I don’t remember how I stumbled upon PSFK, but the site is designed for creative professionals to help them better understand the future of pretty much everything. Topics range from advertising and design to food, travel, and culture. What I enjoy about PSFK is that they often feature or discuss things that are up and coming, oftentimes it’s a Kickstarter item or a new technology that hasn’t been fully adapted yet. It really gets you thinking about what could be and where things are headed. I don’t necessarily have any recent favorites from PSFK, but this is definitely a site I am checking daily. The only downside is that they appear to have implemented a bit of a paywall, so you can only view so many articles a month without subscribing.
Another digital marketing focused publication, Momentology is a strategy focused publication aimed at more advanced digital marketers. Another great resource for inspiration and trends, Momentology features original content aimed at helping seasoned marketers “be visible and persuasive in the moments that really matter.” Some of my recent favorites are:
- 3 Marketing Moves Brands Can Steal from Today’s Top Entertainers
- 4 Brands Finding Instagram Success with Hashtag Generated Content
- 12 Brand Journalism Lessons from Coca-Cola, Taco Bell & Adobe
Don’t let the listicle style titles deter you, I promise the content is more engaging than the titles may lead you to believe.
Clearly inspired by my Day in the Life of an SEO series that ended after just one post, featuring Portent’s Ian Lurie, My Mourning Routine explores the morning habits of various personalities in an effort to inspire others to have more productive enjoyable days. The people featured each week run the gamut from CEO’s and entrepreneur’s to writers and artists, and while I can rarely relate to these self employed movers and shakers I always find their routines fascinating. This site is more about personal inspiration and how I can better myself as a person, which I hope can carry over into my marketing career. SEO’s will appreciate that the site recently featured Moz’s Rand Fishkin
A digital magazine published by the makers of Contently, The Content Strategist focuses on all things content and content marketing. What I like most about The Content Strategist is that they feature a lot of diverse content ranging from content marketing trends and best practices to examples and insights from around the industry. Again, this is a publication where I don’t necesarily have any recent favorites, but it’s a site a read and watch for new content from regularly.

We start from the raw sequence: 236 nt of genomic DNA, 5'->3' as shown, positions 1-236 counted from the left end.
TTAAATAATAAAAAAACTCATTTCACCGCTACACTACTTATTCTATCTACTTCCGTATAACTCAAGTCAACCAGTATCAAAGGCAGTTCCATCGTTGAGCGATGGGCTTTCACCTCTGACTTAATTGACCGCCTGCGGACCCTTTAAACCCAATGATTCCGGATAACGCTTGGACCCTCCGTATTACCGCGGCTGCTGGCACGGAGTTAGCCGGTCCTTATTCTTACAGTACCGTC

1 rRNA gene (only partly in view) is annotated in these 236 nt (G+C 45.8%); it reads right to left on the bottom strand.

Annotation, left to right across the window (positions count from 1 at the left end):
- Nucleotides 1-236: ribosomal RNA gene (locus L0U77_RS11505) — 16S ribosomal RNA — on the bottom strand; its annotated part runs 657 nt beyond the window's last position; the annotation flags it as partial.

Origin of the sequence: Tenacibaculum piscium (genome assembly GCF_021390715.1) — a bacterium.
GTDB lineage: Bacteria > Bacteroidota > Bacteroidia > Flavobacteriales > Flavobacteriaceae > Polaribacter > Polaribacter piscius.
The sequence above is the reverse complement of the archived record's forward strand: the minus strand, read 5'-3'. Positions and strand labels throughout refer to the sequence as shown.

Though focused primarily on social media and content marketing, the Convince and Convert blog features a wide array of content that can be leveraged both for education as well as inspiration. The blog features a lot of ideas and concepts that can be explored by content marketers or organizations thinking of creating content while providing examples and insights into some of the latest industry trends.
I put Buffer last because I felt it was one that most people were already familiar with, though it happens to be one of my favorites on this list. Buffer, for those who may not know, is a tool that allows you to schedule out your social media content over time. It’s a great tool for curating and sharing content that may be of interest to your readers and one I highly recommend. That said, the tool isn’t why I love the Buffer blog. The Buffer blog is a great place for getting new insights and ideas related to social media. The blog will feature information on the latest trends in social, but they also feature examples of how businesses are leveraging social media. Buffer is also good at curating lists that will be of use to your business when it comes to social media. A post I still return to on a regular basis is their extensive list of free image sources. Some other, more recent posts I enjoyed include:
- The Complete Beginners Guide to Peach
- 14 Amazing Social Media Customer Service Examples (And What You Can Learn From them)
- 43 Best Websites to Learn Something New About Marketing